Afsana, a beautiful child in the Ingil District of Herat Province, wanted to go outside and play with her friends, but instead she found herself in a wedding dress, preparing to marry. “I was only twelve years old,” she told me.
“It was really hard for me to become a good housewife. I didn’t know how to make a good tea for the guests,” says the young Afsana as we sit together in a medical clinic in the conservative province. “At first when I cooked for my husband and his family, I burned my fingers because I didn’t know how to work with gas heat.” At her young age, she had no experience washing and ironing. She ruined her husband’s nice shirt trying to iron it for him. “It was not so easy,” she says.
Afsana is only one of many girls in Herat who have had to face forced and underage marriage. There are lots of these young girls who just have to be alive and suffer.
Afsana was forced to move into the house of her husband’s family—a strange home where she had to cook, wash, birth, and begin raising children. With two babies—one two years old and another just four months, she feels like her two year old is more like a young brother, not her son. But he is her son, already only the first of two children.
It was hard for her, she tells me. She felt useless to her husband’s family. Even though she was trying, they started to change their behavior toward her—their calling changed to shouting, and little by little their actions became more and more abusive.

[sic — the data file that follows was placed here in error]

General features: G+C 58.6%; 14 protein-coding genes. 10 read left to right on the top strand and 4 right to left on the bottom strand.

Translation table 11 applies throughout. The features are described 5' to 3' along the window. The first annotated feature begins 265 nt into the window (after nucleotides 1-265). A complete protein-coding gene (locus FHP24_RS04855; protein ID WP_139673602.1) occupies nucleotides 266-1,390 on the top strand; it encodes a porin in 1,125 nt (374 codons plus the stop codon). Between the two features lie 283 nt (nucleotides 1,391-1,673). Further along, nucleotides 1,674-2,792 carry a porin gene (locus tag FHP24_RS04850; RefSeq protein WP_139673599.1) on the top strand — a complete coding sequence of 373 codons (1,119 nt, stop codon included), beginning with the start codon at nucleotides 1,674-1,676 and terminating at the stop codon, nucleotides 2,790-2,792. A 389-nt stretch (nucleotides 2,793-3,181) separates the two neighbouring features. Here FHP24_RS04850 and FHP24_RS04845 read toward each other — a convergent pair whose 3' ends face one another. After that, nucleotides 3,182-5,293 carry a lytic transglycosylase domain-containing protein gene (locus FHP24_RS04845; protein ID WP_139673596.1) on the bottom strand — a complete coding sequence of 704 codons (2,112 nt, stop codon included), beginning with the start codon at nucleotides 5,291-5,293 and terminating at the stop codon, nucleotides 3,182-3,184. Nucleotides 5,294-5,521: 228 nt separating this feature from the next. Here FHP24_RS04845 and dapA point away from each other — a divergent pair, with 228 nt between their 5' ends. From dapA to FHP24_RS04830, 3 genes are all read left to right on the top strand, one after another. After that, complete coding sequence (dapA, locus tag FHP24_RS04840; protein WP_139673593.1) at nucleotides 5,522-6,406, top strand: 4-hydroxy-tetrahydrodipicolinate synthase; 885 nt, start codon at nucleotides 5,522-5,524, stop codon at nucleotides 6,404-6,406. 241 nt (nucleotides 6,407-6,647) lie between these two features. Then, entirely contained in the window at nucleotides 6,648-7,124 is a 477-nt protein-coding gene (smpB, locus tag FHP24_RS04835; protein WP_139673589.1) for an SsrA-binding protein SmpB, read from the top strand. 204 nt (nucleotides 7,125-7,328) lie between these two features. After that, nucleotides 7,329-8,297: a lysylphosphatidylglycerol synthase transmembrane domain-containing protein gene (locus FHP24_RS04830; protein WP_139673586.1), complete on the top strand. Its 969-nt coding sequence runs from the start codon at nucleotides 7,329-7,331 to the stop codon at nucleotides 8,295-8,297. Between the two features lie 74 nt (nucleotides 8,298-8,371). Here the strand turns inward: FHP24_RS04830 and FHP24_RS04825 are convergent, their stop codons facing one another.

Her health suffered, and she felt sad and alone. She didn’t even know what to do to care for herself during pregnancy. Her problems doubled, and no one could help her.
In calls home to her parents, Afsana lied. She didn’t want her parents to worry and told them things were fine in her husband’s home.
Now after bringing two babies into the world, Afsana worries. She says she doesn’t know how to be a good mother for her children nor a good wife for her husband. She asks that families not repeat this mistake made by her own parents. She wants other families to wait and educate their daughters.
Afsana sits with me at the clinic, looks at her baby girl, and promises she will do her best to educate her children and let them decide their lives for themselves.
I wonder if she will have the chance to make this so.
This post was written by Massoma and originally appeared on the Afghan Women’s Writing Project. Republished with permission.
The Afghan Women’s Writing Project was founded in 2009 in defense of the human right to voice one’s story. Poems & essays by Afghan women are published online at awwproject.org.